It’s undeniable that 2020 has been, by and large, a dumpster fire, sh*t-show of a year. BUT… it hasn’t all been fetid, noxious piles of flaming refuse.
At 1WD HQ, there have been some aspects of 2020 fortuitous enough to justify breaking out the good stuff. And, I do mean the good stuff.
For starters, I managed to write and publish a book (technically, two books) in 2020 (with stellar reviews, so thanks, all!); a first for me, and one of those life events that, I suppose, justifies at least some celebratory libations. And my special-lady-friend Shannon managed an impressive feat of her own this year (even by her normally impressively high standards): she obtained the CPCU certification.
For the vast majority of you reading this who, like me, aren’t intimately familiar with the CPCU, it’s the property insurance industry’s equivalent to the Level 4 Diploma in Wines and Spirits, but in this case would be like passing that notoriously difficult series of exams without the benefit of classes, or having a study group. Oh, and also doing it in less than half of the recommended time!
So, we felt overdue for a properly obnoxious celebration, and celebrate properly in obnoxious fashion we did – by opening up two stellar examples of why French wines are still (somewhat annoyingly, because France) the benchmarks for the world’s finest in wine quality…
Few non-vintage Champers bottle-age as well as a good Bruno P., my friends. I gave this little number – crafted from first pressing Chardonnay, sourced exclusively from Grands Grus vineyards in the Côte des Blancs, and blended with reserve wines that span 25 vintages going back to the mid 1980s – some extra cellar luuuuuuuv. This bottle, provided as a media sample some time ago, was disgorged in 2010. So… to its four years of sur lie aging, and additional ten months bottle aging before release, you can add another 9+ trips around the sun before we popped it open.
The low dosage, Extra Brut style shines like a beacon of hope in the darkness here. Lovely, lively, and pithy, sniffing and sipping this gem is a bit like enjoying a gourmet version of an unsweetened yellow apple pie, with fresh, toasted almonds dotted gently across it for good measure. While energetic almost to a fault, the age gave it a sense of bakery-fresh creaminess that was sexy and mouth-filling. Yet another example of why this producer might actually be wasting its time printing the disgorgement date on the back label… When was it bottled? Who gives a f*ck? Open that suckah up and fill up my glass!
NOT a sample, beeeeaaaatches! I bought this puppy with my own hard-earned dollars just after release, when the buzz about Bordeaux’s epic 2005 vintage started putting some downward pressure on the underappreciated 2004s. Mouton is most famous for two things: successfully elevating itself to First Growth status, and having impressive artists create works for their labels each vintage. For 2004, they turned to HRH Prince Charles, Prince of Wales, who agreed to allow them to use one of his watercolor creations. As Mouton describes it:
2004 occupies a special place in our memories since it marks the Centenary of the Entente Cordiale, concluded by Britain and France on 8 April 1904. King Edward VII is known to have played a prominent part in the agreement, which would herald a genuine alliance during the First World War and forever transform two rival powers into sisters by choice. The commemoration of such an important milestone in Franco-British relations was the occasion for many celebrations in 2004, culminating in official visits by both Heads of State. That is the spirit in which Baroness Philippine de Rothschild approached HRH The Prince of Wales, a talented artist and a direct descendant of Edward VII. The Prince agreed that the label for Mouton Rothschild 2004 could be illustrated with one of his watercolours, inspired by a French landscape, in celebration of the Entente Cordiale. He has added in his own hand: «To celebrate the 100th Anniversary of the Entente Cordiale – Charles, 2004». Standing out against an azure sky, rooted in the depths of the soil, the pines depicted by the artist are in the image of the vine, fruit of the ever bountiful union of the sun and the earth.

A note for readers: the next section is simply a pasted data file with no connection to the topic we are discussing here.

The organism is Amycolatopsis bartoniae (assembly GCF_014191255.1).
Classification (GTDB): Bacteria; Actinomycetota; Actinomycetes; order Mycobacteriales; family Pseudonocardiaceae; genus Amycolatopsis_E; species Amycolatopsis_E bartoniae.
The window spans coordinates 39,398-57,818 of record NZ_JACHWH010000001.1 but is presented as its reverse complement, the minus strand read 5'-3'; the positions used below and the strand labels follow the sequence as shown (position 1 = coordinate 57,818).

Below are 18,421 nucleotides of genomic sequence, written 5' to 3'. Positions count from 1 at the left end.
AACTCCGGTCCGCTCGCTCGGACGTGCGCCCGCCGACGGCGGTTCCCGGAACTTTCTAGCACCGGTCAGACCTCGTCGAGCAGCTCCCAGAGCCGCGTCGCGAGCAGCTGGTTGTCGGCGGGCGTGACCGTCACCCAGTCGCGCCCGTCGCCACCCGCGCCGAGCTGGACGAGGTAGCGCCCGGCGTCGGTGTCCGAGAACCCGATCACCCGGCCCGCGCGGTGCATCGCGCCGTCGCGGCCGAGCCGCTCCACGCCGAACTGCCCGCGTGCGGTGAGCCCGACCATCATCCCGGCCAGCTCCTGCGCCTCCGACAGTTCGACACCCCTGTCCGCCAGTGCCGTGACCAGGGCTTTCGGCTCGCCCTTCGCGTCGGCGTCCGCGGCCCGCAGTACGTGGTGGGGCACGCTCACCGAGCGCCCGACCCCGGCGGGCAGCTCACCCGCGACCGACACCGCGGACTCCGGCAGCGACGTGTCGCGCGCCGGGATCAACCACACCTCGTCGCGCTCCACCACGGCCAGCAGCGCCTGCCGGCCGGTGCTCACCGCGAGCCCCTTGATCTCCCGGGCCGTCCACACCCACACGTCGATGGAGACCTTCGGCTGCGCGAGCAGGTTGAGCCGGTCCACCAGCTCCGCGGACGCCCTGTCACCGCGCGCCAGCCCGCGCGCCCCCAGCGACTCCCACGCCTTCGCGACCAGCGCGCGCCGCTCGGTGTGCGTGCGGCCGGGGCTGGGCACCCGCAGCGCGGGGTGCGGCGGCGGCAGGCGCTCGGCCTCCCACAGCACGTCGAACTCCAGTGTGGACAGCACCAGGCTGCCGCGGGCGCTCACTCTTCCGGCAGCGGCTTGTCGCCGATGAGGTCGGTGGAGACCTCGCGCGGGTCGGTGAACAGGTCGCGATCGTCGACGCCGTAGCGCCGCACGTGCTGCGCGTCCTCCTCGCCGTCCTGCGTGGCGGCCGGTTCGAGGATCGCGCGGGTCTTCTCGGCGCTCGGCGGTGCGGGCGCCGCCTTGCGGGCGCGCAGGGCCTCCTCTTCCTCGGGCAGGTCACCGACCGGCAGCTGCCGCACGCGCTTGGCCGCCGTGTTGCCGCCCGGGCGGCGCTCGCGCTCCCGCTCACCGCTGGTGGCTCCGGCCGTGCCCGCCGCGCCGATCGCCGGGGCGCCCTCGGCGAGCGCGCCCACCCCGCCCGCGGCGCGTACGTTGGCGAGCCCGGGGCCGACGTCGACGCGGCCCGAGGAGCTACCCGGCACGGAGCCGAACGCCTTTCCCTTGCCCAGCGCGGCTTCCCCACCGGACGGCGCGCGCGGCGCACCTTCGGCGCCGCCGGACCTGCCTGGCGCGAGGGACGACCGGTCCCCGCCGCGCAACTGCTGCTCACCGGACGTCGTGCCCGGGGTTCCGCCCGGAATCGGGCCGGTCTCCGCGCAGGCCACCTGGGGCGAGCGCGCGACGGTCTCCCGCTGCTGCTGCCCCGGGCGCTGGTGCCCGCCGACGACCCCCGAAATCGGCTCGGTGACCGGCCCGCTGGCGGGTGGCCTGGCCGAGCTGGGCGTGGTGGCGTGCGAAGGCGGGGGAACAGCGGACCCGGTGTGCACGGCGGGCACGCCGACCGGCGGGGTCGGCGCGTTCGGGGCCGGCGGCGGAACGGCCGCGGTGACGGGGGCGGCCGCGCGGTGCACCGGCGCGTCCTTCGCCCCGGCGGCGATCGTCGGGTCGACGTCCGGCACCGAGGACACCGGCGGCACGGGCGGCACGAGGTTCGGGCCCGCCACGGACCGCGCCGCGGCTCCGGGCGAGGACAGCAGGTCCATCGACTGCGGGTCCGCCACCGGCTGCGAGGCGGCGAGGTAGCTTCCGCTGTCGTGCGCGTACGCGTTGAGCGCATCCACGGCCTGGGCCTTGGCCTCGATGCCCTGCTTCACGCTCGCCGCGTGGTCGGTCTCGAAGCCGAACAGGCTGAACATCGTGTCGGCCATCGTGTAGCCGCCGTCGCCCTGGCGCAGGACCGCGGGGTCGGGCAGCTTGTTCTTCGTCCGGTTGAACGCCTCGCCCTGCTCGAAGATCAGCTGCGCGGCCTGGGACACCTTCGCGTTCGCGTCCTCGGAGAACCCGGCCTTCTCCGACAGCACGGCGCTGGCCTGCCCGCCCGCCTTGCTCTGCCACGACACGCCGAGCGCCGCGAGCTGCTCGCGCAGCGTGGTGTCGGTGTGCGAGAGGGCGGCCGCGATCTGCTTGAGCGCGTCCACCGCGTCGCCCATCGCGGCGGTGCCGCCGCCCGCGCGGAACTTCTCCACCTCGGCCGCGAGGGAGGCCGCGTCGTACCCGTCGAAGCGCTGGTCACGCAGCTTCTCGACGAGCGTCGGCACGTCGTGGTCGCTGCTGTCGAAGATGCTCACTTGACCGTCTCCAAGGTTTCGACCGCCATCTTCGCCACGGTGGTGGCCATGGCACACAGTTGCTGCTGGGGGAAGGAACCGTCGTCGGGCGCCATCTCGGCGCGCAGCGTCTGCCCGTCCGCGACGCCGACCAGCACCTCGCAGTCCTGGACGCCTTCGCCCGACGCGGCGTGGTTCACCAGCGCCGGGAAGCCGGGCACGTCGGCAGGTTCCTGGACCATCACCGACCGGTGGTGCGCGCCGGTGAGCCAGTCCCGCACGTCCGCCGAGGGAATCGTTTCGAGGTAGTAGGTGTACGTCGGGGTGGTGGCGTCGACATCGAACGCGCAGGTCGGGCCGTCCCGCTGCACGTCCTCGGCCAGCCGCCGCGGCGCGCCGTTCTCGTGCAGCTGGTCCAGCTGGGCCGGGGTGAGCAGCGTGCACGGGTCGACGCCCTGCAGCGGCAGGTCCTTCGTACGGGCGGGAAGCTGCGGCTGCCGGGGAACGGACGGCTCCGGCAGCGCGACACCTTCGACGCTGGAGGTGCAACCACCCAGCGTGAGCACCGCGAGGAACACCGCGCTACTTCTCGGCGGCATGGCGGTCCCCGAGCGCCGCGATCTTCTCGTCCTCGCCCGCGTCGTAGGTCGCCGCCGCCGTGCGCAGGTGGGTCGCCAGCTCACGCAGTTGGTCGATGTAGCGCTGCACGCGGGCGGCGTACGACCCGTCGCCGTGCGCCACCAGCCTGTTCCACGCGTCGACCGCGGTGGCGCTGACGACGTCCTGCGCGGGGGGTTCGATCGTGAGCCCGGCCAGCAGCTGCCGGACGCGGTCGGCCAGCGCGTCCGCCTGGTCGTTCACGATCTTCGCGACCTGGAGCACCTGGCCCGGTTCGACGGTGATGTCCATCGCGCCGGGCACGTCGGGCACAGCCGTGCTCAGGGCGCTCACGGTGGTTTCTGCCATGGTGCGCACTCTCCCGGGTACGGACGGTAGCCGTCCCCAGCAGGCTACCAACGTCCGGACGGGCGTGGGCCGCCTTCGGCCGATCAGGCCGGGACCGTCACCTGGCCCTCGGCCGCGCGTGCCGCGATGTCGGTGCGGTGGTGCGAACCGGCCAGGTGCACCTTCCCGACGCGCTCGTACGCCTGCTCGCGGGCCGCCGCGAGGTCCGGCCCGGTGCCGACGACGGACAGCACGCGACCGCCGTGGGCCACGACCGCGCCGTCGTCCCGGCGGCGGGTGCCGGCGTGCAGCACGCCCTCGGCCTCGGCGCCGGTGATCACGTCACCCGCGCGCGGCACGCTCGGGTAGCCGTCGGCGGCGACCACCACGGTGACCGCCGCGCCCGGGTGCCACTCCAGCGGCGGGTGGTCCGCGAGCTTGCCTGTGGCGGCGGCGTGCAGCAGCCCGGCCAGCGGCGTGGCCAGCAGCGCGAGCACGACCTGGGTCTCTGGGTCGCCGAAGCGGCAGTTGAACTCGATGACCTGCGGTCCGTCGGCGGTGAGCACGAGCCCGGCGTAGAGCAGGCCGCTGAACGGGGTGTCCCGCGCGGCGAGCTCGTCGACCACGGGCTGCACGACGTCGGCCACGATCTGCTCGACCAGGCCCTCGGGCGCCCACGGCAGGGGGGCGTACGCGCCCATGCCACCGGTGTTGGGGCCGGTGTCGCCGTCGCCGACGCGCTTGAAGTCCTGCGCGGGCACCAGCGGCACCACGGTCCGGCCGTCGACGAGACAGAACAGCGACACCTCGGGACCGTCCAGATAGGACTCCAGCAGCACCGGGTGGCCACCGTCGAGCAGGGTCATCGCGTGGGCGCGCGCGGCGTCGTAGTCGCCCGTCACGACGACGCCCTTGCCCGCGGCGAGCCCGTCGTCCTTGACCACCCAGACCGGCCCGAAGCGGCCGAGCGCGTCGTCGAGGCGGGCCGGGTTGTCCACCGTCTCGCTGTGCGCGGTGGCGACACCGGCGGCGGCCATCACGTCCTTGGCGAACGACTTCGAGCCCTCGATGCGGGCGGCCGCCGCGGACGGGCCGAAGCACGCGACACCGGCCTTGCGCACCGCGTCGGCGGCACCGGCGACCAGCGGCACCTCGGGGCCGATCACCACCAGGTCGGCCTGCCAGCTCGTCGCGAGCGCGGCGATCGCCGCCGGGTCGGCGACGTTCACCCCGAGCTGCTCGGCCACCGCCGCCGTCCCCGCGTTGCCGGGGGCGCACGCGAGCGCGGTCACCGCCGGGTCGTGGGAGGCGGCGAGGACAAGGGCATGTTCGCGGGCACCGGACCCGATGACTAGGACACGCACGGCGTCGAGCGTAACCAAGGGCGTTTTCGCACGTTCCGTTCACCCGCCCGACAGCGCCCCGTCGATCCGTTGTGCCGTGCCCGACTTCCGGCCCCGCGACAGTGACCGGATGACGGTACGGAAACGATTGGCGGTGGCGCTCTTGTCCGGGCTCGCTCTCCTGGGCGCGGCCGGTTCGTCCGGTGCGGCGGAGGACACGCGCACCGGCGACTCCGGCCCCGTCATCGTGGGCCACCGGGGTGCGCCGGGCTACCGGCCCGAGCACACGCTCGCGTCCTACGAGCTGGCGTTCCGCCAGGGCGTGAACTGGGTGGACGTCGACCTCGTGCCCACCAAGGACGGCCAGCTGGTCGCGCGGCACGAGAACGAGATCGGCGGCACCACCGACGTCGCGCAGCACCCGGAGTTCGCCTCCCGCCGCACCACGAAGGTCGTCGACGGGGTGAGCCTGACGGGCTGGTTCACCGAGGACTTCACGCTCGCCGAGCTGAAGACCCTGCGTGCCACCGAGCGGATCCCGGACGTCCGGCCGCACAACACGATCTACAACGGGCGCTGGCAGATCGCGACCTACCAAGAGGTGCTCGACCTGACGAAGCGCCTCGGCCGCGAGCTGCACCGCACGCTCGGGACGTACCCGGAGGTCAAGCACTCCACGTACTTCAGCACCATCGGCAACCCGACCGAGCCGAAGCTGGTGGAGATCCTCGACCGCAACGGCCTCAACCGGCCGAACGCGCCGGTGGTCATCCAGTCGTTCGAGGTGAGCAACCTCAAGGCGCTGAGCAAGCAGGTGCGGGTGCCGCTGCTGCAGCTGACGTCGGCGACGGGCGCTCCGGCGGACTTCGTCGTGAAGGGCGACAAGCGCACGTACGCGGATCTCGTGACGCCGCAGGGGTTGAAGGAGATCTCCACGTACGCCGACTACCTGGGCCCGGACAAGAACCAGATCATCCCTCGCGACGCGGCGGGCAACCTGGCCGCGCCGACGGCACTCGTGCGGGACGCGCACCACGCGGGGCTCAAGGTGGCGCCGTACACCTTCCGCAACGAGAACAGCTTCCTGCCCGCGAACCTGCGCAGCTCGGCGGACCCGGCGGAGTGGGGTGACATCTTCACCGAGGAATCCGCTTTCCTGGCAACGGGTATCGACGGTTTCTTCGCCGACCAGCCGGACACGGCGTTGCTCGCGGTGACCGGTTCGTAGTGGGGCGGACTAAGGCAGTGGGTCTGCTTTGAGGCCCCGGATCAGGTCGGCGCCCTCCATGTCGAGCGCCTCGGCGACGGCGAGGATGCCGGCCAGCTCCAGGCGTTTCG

As for the vintage itself:
2004 will remain in the memory as the driest year since 1962, with only 560 mm of rainfall. The drought conditions began during the winter and continued throughout the spring and summer, though some rainfall in August gave the vines the water they needed and favoured veraison. Glorious weather in September enabled the Merlots to reach full maturity and picking began on 29 September. The grapes were rich in polyphenols and showed excellent sugar concentration. The rest of the harvest was delayed in order to encourage all the aromatic potential of a highly promising vintage. Picking in the best parcels of Cabernet Sauvignon resumed in exceptionally sunny conditions and higher than average temperatures and harvesting was completed on 15 October.
Cabernet Sauvignon 69%, Merlot 15%, Cabernet Franc 13%, Petit Verdot 3%
Blah, blah, blah… so… how did it deliver on the goods 16 years later?
In a word, splendidly. Despite having a medium/ lighter body (it’s under 13% abv), its panoply of black currant fruits are spicy, dark, juicy, and quite deep. Its overt spiciness gives way to more subtle aspects – dried herbs, graphite, cloves, earth – and not-so-subtle aspects (like supple leather, and lots of it!). There’s gorgeous length on the red plum and leather finish, which lasts minutes. I couldn’t help but feel that so many of its elegant, wonderful nuances are likely always there, but just aren’t as apparent in the more bombastic, warmer vintages that froth the wine critics up into a circle-jerk frenzy. Several things about this wine speak more softly than that, and it’s all the better for it.